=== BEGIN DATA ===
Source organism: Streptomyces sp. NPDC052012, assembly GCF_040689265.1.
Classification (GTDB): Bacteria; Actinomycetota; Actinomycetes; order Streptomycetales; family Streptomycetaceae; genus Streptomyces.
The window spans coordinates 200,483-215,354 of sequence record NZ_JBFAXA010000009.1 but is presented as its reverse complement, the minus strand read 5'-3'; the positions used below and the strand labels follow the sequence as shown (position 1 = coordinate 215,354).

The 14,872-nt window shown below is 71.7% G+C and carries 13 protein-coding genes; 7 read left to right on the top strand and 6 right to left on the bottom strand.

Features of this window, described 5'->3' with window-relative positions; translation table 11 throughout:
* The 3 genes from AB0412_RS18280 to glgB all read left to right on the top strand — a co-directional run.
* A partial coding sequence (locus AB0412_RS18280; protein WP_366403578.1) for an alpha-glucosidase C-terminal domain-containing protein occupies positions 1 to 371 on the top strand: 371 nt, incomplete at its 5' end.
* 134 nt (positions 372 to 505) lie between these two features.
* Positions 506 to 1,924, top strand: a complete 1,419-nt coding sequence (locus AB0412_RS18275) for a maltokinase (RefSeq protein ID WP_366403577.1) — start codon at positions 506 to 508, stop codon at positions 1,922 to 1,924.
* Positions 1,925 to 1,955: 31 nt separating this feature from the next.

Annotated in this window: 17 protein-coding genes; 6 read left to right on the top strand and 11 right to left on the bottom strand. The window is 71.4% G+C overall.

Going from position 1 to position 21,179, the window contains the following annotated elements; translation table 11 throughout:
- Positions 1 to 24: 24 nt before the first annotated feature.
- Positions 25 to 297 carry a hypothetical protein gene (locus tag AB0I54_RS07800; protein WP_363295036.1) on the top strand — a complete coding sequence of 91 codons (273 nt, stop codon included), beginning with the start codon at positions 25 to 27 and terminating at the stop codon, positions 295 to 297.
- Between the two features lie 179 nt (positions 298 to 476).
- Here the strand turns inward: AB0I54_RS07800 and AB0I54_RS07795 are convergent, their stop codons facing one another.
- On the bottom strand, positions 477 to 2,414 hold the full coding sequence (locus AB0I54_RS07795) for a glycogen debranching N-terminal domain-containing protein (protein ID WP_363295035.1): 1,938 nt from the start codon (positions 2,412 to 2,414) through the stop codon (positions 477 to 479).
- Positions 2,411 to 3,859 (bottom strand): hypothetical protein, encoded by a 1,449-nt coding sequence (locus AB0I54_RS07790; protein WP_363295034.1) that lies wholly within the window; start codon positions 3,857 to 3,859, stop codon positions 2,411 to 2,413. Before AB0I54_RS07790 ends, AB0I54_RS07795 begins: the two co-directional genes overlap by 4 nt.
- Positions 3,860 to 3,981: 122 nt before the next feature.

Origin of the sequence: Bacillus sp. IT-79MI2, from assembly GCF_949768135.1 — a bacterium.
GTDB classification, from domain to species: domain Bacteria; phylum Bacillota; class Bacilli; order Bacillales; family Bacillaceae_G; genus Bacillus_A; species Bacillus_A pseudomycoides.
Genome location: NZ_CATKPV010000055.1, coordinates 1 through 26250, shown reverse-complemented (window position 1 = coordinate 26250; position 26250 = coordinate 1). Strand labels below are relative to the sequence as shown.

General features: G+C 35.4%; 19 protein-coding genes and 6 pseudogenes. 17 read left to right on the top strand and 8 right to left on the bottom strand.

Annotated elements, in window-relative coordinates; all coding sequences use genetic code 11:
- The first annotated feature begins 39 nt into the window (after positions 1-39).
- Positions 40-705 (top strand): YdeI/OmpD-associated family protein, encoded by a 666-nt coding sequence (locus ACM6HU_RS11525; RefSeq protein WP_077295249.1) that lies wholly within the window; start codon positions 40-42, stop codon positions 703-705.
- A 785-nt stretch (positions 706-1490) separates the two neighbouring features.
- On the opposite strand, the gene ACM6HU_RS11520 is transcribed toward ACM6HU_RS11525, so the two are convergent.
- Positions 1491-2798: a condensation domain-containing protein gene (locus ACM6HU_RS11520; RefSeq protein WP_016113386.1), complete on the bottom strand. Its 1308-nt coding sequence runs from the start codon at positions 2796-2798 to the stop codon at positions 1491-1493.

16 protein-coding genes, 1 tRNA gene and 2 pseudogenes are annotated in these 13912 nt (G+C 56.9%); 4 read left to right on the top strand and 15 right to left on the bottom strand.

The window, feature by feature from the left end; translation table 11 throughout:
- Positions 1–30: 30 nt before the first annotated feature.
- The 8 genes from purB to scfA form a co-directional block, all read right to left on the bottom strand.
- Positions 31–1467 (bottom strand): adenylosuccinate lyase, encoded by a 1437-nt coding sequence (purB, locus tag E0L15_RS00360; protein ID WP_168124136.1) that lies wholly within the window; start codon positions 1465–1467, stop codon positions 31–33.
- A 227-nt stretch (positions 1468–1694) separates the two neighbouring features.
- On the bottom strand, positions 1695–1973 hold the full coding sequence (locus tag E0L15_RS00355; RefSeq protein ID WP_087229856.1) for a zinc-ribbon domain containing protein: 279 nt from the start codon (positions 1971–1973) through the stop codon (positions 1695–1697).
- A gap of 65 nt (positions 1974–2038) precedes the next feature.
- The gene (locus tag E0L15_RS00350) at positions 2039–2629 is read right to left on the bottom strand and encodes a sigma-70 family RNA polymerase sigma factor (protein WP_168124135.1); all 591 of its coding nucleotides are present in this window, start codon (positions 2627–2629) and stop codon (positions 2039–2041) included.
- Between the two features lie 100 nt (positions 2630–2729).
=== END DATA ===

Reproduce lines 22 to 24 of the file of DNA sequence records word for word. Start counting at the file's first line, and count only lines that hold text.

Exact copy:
Genome location: NZ_CATKPV010000055.1, coordinates 1 through 26250, shown reverse-complemented (window position 1 = coordinate 26250; position 26250 = coordinate 1). Strand labels below are relative to the sequence as shown.

General features: G+C 35.4%; 19 protein-coding genes and 6 pseudogenes. 17 read left to right on the top strand and 8 right to left on the bottom strand.

Annotated elements, in window-relative coordinates; all coding sequences use genetic code 11: